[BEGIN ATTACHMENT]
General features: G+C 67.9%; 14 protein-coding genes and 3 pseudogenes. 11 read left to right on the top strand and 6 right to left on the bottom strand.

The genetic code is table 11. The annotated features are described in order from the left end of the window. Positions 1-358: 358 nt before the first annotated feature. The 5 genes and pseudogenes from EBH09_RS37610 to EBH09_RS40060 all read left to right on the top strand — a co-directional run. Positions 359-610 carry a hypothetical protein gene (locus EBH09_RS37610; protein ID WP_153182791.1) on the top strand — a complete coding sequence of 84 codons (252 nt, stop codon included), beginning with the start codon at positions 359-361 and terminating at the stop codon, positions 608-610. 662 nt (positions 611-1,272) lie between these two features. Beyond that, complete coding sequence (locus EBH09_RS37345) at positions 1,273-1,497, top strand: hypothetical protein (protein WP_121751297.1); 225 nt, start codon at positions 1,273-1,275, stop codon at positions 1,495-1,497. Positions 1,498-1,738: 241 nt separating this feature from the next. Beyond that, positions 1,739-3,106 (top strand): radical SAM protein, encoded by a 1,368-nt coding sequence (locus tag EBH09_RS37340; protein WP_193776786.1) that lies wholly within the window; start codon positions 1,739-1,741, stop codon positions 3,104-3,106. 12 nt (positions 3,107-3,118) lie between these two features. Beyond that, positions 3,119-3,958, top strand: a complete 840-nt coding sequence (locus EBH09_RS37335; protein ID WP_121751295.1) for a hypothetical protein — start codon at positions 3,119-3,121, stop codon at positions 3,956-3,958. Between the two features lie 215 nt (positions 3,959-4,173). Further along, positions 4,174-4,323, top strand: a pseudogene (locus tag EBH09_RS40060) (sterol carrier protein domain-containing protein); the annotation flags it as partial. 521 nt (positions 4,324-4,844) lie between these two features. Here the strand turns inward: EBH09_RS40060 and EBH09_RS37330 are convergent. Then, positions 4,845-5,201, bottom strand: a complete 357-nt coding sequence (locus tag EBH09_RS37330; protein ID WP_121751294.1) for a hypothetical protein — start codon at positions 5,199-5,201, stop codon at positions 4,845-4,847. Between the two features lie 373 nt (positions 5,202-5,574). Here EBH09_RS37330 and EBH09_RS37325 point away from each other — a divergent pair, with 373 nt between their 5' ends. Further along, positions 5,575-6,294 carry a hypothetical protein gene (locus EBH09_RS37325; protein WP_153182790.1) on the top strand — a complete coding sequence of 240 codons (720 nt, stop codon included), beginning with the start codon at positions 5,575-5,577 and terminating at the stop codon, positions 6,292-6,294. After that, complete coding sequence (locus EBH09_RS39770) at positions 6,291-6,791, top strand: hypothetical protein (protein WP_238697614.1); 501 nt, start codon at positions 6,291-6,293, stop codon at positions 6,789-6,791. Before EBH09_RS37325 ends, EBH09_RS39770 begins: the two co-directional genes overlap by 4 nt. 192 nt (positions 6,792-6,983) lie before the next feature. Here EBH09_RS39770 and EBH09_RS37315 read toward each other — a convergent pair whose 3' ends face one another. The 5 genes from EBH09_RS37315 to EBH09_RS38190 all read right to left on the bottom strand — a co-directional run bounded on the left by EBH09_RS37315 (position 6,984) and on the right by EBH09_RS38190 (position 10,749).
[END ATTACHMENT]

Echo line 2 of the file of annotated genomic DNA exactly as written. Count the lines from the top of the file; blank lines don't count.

The genetic code is table 11. The annotated features are described in order from the left end of the window. Positions 1-358: 358 nt before the first annotated feature. The 5 genes and pseudogenes from EBH09_RS37610 to EBH09_RS40060 all read left to right on the top strand — a co-directional run. Positions 359-610 carry a hypothetical protein gene (locus EBH09_RS37610; protein ID WP_153182791.1) on the top strand — a complete coding sequence of 84 codons (252 nt, stop codon included), beginning with the start codon at positions 359-361 and terminating at the stop codon, positions 608-610. 662 nt (positions 611-1,272) lie between these two features. Beyond that, complete coding sequence (locus EBH09_RS37345) at positions 1,273-1,497, top strand: hypothetical protein (protein WP_121751297.1); 225 nt, start codon at positions 1,273-1,275, stop codon at positions 1,495-1,497. Positions 1,498-1,738: 241 nt separating this feature from the next. Beyond that, positions 1,739-3,106 (top strand): radical SAM protein, encoded by a 1,368-nt coding sequence (locus tag EBH09_RS37340; protein WP_193776786.1) that lies wholly within the window; start codon positions 1,739-1,741, stop codon positions 3,104-3,106. 12 nt (positions 3,107-3,118) lie between these two features. Beyond that, positions 3,119-3,958, top strand: a complete 840-nt coding sequence (locus EBH09_RS37335; protein ID WP_121751295.1) for a hypothetical protein — start codon at positions 3,119-3,121, stop codon at positions 3,956-3,958. Between the two features lie 215 nt (positions 3,959-4,173). Further along, positions 4,174-4,323, top strand: a pseudogene (locus tag EBH09_RS40060) (sterol carrier protein domain-containing protein); the annotation flags it as partial. 521 nt (positions 4,324-4,844) lie between these two features. Here the strand turns inward: EBH09_RS40060 and EBH09_RS37330 are convergent. Then, positions 4,845-5,201, bottom strand: a complete 357-nt coding sequence (locus tag EBH09_RS37330; protein ID WP_121751294.1) for a hypothetical protein — start codon at positions 5,199-5,201, stop codon at positions 4,845-4,847. Between the two features lie 373 nt (positions 5,202-5,574). Here EBH09_RS37330 and EBH09_RS37325 point away from each other — a divergent pair, with 373 nt between their 5' ends. Further along, positions 5,575-6,294 carry a hypothetical protein gene (locus EBH09_RS37325; protein WP_153182790.1) on the top strand — a complete coding sequence of 240 codons (720 nt, stop codon included), beginning with the start codon at positions 5,575-5,577 and terminating at the stop codon, positions 6,292-6,294. After that, complete coding sequence (locus EBH09_RS39770) at positions 6,291-6,791, top strand: hypothetical protein (protein WP_238697614.1); 501 nt, start codon at positions 6,291-6,293, stop codon at positions 6,789-6,791. Before EBH09_RS37325 ends, EBH09_RS39770 begins: the two co-directional genes overlap by 4 nt. 192 nt (positions 6,792-6,983) lie before the next feature. Here EBH09_RS39770 and EBH09_RS37315 read toward each other — a convergent pair whose 3' ends face one another. The 5 genes from EBH09_RS37315 to EBH09_RS38190 all read right to left on the bottom strand — a co-directional run bounded on the left by EBH09_RS37315 (position 6,984) and on the right by EBH09_RS38190 (position 10,749).